My 06 was professionally converted in the 70s, back then the process was to lead line the entire floor from end to end, and mine was done this way with 1/8th lead sheets. I have to admit it does work well for heat AND sound, the finished coach still only topped out at 24400 lbs.>>>Dan
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chessie4905
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« Reply #4 on: November 21, 2013, 02:42:33 PM »

   I used this in my diesel pickup with very good results. I topped it with home carpet padding from Lowes. I'm more than satisfied with the results.

http://www.fatmat.com/shop/100-sq-ft-rattle-trap-bulk-pack-install-kit-included-6582
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Bryan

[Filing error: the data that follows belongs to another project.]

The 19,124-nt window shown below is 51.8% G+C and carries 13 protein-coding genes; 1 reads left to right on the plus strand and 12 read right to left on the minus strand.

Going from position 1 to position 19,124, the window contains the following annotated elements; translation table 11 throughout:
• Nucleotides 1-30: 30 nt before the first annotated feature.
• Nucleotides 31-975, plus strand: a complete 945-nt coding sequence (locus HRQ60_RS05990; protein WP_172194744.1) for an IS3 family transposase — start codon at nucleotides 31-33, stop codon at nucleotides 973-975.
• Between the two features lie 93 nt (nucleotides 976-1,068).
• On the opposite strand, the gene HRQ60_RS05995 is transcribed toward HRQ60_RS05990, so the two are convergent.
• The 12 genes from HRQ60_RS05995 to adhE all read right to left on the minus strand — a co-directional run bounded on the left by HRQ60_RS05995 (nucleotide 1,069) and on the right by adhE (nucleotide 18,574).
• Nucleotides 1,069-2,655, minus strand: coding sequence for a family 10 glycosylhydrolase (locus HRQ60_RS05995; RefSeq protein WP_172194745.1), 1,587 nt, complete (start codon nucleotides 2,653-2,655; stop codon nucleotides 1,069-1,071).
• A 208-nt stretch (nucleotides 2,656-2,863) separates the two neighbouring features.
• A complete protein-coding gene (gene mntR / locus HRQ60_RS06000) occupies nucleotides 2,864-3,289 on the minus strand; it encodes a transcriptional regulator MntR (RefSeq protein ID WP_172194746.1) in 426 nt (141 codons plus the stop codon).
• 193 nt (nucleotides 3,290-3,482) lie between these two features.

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« Reply #5 on: November 21, 2013, 03:08:32 PM »

I was told that layering a sheet of "air condition duct work insulation", then hardy board, then thick sheetrock would do a very nice job. Anyone heard of this combination?
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Bryan Edmonds
PD4107-756
Toccoa, GA
Bryan
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« Reply #6 on: November 21, 2013, 03:10:47 PM »

   I used this in my diesel pickup with very good results. I topped it with home carpet padding from Lowes. I'm more than satisfied with the results.

http://www.fatmat.com/shop/100-sq-ft-rattle-trap-bulk-pack-install-kit-included-6582


Thanks Chessie4905, I just checked this out. It seemed to be more for sound systems, and getting quality bass kicks, etc, (which I would like lol) but is it necessarily the best bang for my buck to stop the noise from the engine? It seems so thin, lol. What do you think? thanks!
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Bryan Edmonds
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Toccoa, GA
luvrbus
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« Reply #7 on: November 21, 2013, 03:34:09 PM »